Callistemon "Old Duninald" (syn. Melaleuca "Old Duninald")

Distribution Map
Family: Myrtaceae
Distribution: Not applicable.
Common Name: Bottlebrush
Derivation of Name: Callistemon...from Greek kalos; beautiful and stemon; stamens.
Conservation Status: Not applicable.

General Description:

Callistemon "Old Duninald" was raised by Sid Reynolds at his property "Old Duninald" near Paterson in New South Wales. It arose as a chance seedling and is of uncertain parentage. To date this cultivar has not been widely available. The plant shown was photographed at the Mt.Annan Botanic Garden, Campbelltown, New South Wales.

Callistemon 'Old Duninald'
Callistemon 'Old Duninald'
Photo: Brian Walters

The cultivar appears to be a free flowering plant growing to around 2 metres in height by a similar spread. The typical bottlebrush flowers are an attractive orange-red with yellow tipped stamens. Flowering occurs in late spring to early summer.

C."Old Duninald" probably produces viable seed. However, because of seedling variation any plants produced from this seed will not be identical to the parent plant and cannot be called "Old Duninald". Plants produced from cuttings (which should strike readily) will produce genetically identical plants to the parent.

Many Callistemons can tolerate less than perfect drainage but usually perform best in gardens with reasonable drainage and regular availability of water. Callistemons respond to well to annual fertilising after flowering and are not as sensitive as some other Australian plants to phosphorus.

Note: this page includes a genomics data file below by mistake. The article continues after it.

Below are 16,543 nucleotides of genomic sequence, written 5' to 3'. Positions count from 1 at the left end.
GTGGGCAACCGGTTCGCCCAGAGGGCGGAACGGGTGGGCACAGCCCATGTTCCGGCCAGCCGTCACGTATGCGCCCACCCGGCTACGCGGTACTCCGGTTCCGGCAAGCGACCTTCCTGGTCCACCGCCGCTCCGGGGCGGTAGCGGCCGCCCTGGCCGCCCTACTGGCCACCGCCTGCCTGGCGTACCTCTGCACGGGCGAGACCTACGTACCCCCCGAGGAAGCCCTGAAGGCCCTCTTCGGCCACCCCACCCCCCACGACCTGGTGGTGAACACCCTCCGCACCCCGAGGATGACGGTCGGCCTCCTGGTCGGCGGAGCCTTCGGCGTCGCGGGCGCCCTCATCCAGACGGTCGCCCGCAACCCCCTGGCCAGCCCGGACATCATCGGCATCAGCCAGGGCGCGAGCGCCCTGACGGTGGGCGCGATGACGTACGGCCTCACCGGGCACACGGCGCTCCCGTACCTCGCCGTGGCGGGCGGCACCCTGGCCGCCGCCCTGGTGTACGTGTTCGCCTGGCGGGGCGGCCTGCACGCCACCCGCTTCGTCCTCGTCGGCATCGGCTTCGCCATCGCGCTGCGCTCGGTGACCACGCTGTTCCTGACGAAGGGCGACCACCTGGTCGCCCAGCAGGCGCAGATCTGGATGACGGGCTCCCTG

Callistemon or Melaleuca?
A paper by Lyn Craven of the Australian National Herbarium (Novon 16 468-475; December 2006 "New Combinations in Melaleuca for Australian Species of Callistemon (Myrtaceae)") argues that the differences between the genera Callistemon and Melaleuca are insufficient to warrant them being retained separately and that they should be combined. As Melaleuca has precedence, adoption of Craven's work would transfer all species of Callistemon into Melaleuca. Some state herbaria have adopted this change but, at this stage, the re-classification has not been taken up in the Australian Plant Census, which ANPSA recognises as the authority on plant nomenclature. For this reason we have retained Callistemon as a separate genus but the corresponding names under Melaleuca will also be mentioned where appropriate.

Craven's re-classification has been adopted in a recent (2013) publication "Melaleucas: their botany, essential oils and uses" by Joseph J. Brophy, Lyndley A. Craven and John C. Doran.

◄◄ Photo Gallery Index    ◄ Photo Gallery Thumbnails    Top ▲
◄ Callistemon Thumbnails